The adult–child coach in television commercials

Shosh Davidson, Rivka Ribak

Research output: Contribution to journalArticlepeer-review


This article reflects upon the cultural logic of television commercials in which children promote products for adult use. Studies of ads that assume traditional family structures inform our exploration of the adult–child reversal that these texts depict. A close reading of 26 commercials broadcast on Israeli television during 2012–2017 identifies three narratives: in the subordinate worker, adults take orders from middle-class children; in the illiterate father, fathers rely on the literacy of their children; and in the shortsighted investor, adults learn from child financial coachers how to plan for the future. Drawing on Goffman’s observations on generational hierarchies, we distinguish the first and second “carnivalesque” narratives, embedded in conceivable scenarios, from the third, improbable, “simulacrum” narrative, which uses children to infuse neoliberalism’s ambiguous fluidity with efficacy and hope. Dismissing precarity, the adult–child financial coacher is emblem of the entrepreneurial self: direct, realizing, bold, and forever young.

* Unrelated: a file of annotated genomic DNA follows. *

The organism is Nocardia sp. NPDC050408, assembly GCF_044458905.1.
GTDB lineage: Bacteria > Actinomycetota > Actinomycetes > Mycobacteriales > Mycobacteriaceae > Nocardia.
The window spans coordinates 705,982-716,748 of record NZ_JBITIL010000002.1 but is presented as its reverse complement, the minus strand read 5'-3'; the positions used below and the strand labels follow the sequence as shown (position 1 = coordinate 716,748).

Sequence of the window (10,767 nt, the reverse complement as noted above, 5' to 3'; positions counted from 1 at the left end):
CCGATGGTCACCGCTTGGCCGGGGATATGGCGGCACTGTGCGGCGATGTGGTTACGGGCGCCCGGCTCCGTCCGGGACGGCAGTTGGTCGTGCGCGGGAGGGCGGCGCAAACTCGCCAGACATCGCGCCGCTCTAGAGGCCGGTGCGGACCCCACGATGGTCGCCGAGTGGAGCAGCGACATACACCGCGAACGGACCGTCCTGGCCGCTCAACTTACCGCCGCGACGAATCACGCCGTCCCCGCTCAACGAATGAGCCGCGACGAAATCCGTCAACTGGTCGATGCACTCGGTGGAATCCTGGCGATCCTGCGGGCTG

Original languageEnglish
Pages (from-to)559-575
Number of pages17
JournalJournal of Consumer Culture
Issue number3
StatePublished - Aug 2021

Bibliographical note

Publisher Copyright:
© The Author(s) 2018.


  • Children
  • adult–child reversal
  • financial coachers
  • infantilization
  • television commercials

ASJC Scopus subject areas

  • Business and International Management
  • Social Psychology
  • Arts and Humanities (miscellaneous)
  • Sociology and Political Science
  • Economics and Econometrics
  • Marketing


Dive into the research topics of 'The adult–child coach in television commercials'. Together they form a unique fingerprint.

Cite this